Rising demand per se does not necessarily invoke inflationary pressures because by definition, given the logic developed in Chapter 8, the extra liquidity is satisfying a net savings desire by the private sector.

Additionally, in today’s demand constrained economies, firms are likely to increase capacity utilisation to meet the higher sales volumes. Given that the demand impulse is less than required in the NAIRU economy, it is clear that if there were any demand-pull inflation it would be lower under the JG. So there are no new problems faced by employers who wish to hire labour to meet the higher sales levels.

Any initial rise in demand will stimulate private sector employment growth while reducing JG employment and spending.

The impact on the price level of the introduction of the JG will also depend on qualitative aspects of the JG pool relative to the NAIRU unemployment buffer. It is here that the so-called threat debate enters.

The JG buffer stock is a qualitatively superior inflation fighting pool than the unemployed stock under a NAIRU. Therefore the NAIBER will be lower than the NAIRU which means that employment can be higher before the inflation barrier is reached.

In the NAIRU logic workers may consider the JG to be a better option than unemployment. Without the threat of unemployment, wage bargaining workers then may have less incentive to moderate their wage demands notwithstanding the likely disciplining role of wait unemployment in skilled labour markets.

However, when wait unemployment is exhausted private firms would still be required to train new workers in job-specific skills in the same way they would in a non-JG economy.

Further, JG workers are far more likely to have retained higher levels of skill than those who are forced to succumb to lengthy spells of unemployment. It is thus reasonable to assume that an employer would consider a JG worker, who is already demonstrating commitment to working, a superior training prospect relative to an unemployed and/or hidden unemployed worker. This changes the bargaining environment rather significantly because the firms now have reduced hiring costs. Previously, the same firms would have lowered their hiring standards and provided on-the-job training and vestibule training in tight labour markets.

The functioning and effectiveness of the buffer employment stock is critical to its function as a price anchor. Condition and liquidity is the key. Just as soggy rotting wool is useless in a wool price stabilisation scheme, labour resources should be nurtured as human capital constitutes the essential investment in future growth and prosperity.

There is overwhelming evidence that long-term unemployment generates costs far in excess of the lost output that is sacrificed every day the economy is away from full employment. It is clear that the more employable are the unemployed the better the price anchor will function.

The JG policy thus would reduce the hysteretic inertia embodied in the long-term unemployed and allow for a smoother private sector expansion. Therefore JG workers would constitute a credible threat to the current private sector employees. When wage pressures mount, an employer would be more likely to exercise resistance if she could hire from the fixed-price JG pool.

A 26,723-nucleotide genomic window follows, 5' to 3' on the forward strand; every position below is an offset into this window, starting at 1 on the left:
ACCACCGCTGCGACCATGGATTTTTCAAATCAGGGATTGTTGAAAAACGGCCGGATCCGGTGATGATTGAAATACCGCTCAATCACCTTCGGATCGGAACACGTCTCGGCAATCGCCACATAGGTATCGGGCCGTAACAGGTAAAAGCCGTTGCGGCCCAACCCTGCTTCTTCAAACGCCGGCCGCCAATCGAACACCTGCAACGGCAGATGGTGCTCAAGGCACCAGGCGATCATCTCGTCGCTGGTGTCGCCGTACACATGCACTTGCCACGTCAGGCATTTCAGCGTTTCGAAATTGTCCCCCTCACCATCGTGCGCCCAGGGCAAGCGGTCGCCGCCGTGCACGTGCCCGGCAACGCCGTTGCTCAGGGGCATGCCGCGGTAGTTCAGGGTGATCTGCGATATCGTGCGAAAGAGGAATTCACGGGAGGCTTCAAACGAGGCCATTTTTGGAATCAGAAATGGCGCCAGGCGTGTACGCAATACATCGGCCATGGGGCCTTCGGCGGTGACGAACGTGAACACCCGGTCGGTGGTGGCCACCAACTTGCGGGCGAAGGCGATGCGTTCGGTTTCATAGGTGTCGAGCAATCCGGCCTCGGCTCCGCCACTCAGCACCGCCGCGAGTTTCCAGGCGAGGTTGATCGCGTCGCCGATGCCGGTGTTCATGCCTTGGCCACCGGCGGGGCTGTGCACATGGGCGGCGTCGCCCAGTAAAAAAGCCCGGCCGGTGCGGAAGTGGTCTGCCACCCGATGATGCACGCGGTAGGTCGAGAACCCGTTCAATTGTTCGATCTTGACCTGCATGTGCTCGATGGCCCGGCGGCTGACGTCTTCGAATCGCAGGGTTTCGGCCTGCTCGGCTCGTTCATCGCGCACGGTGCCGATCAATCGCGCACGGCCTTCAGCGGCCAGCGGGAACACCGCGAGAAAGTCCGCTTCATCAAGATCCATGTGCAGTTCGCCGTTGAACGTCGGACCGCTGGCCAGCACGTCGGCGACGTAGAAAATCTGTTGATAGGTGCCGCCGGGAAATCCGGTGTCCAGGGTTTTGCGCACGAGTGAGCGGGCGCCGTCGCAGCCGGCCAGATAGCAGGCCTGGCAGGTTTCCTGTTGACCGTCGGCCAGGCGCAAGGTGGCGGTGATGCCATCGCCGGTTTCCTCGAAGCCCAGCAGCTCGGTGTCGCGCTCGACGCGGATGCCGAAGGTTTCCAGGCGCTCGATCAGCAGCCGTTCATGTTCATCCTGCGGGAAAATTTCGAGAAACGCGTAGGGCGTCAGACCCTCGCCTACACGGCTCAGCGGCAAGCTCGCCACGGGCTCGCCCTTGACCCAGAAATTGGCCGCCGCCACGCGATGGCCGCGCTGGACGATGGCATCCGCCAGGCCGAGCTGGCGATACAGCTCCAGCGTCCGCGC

As a consequence, longer term planning with cost control would be enhanced. So in this sense, the inflation restraint exerted via the NAIBER is likely to be more effective than using a NAIRU strategy.

Another associated factor relates to the behaviour of professional occupational markets. In those markets, while any wait unemployment will discipline wage demands, the demand pressures may eventually exhaust this stock and wage-price pressures may develop.

With a strong and responsive tertiary education sector combined with strong firm training processes skill bottlenecks can be avoided more readily under the JG than with an unemployed buffer stock in place. The JG workers would be already maintaining their general skills as a consequence of an on-going attachment to the employed workforce.

The qualitative aspects of the unemployed pool deteriorate with duration making the transition back in the labour force more problematic. As a consequence, the long-term unemployed exert very little downward pressure on wages growth because they are not a credible substitute.

Responsible fiscal practice in MMT

This is the macroeconomic sequence that defines responsible fiscal policy practice in MMT. This is basic macroeconomics and the debt-deficit-hyperinflation neo-liberals seem unable to grasp it:

1. The sovereign government, which is not revenue-constrained because it issues the currency, has a responsibility for seeing that the workforce is fully employed.

2. Full employment means less than 2 per cent unemployment, zero underemployment and zero hidden unemployment.

3. The sovereign government can purchase any real good or service that is available for sale in the market at any time. It never has to finance this spending unlike a household which uses the currency issued by the sovereign government. The household always has to finance its spending (as do state and local governments in a federal system).

4. The non-government sector typically decides (in aggregate) to save a proportion of the income that is flowing to it. This desire to save motivates spending decisions which result in the flow of spending being less than the income produced. If nothing else happened then firms would reduce output and income would fall (as would employment) and households would find they were unable to achieve their desired saving ratio.